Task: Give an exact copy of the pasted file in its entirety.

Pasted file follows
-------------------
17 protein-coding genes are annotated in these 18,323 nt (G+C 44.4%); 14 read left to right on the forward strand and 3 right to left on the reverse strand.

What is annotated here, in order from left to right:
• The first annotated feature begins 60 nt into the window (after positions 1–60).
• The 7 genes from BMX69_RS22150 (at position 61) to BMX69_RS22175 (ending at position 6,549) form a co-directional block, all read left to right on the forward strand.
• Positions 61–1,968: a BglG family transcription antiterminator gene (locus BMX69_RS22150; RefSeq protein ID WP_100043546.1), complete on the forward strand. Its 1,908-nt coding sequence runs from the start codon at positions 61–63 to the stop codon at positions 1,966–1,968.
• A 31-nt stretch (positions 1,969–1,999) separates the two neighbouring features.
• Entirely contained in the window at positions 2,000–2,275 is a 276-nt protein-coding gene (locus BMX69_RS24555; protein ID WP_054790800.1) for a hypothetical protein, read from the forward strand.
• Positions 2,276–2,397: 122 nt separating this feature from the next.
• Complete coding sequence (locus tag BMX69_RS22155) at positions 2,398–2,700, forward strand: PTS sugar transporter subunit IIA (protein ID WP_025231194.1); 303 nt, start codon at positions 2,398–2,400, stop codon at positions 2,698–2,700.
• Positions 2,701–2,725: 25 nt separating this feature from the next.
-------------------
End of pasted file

17 protein-coding genes are annotated in these 18,323 nt (G+C 44.4%); 14 read left to right on the forward strand and 3 right to left on the reverse strand.

What is annotated here, in order from left to right:
• The first annotated feature begins 60 nt into the window (after positions 1–60).
• The 7 genes from BMX69_RS22150 (at position 61) to BMX69_RS22175 (ending at position 6,549) form a co-directional block, all read left to right on the forward strand.
• Positions 61–1,968: a BglG family transcription antiterminator gene (locus BMX69_RS22150; RefSeq protein ID WP_100043546.1), complete on the forward strand. Its 1,908-nt coding sequence runs from the start codon at positions 61–63 to the stop codon at positions 1,966–1,968.
• A 31-nt stretch (positions 1,969–1,999) separates the two neighbouring features.
• Entirely contained in the window at positions 2,000–2,275 is a 276-nt protein-coding gene (locus BMX69_RS24555; protein ID WP_054790800.1) for a hypothetical protein, read from the forward strand.
• Positions 2,276–2,397: 122 nt separating this feature from the next.
• Complete coding sequence (locus tag BMX69_RS22155) at positions 2,398–2,700, forward strand: PTS sugar transporter subunit IIA (protein ID WP_025231194.1); 303 nt, start codon at positions 2,398–2,400, stop codon at positions 2,698–2,700.
• Positions 2,701–2,725: 25 nt separating this feature from the next.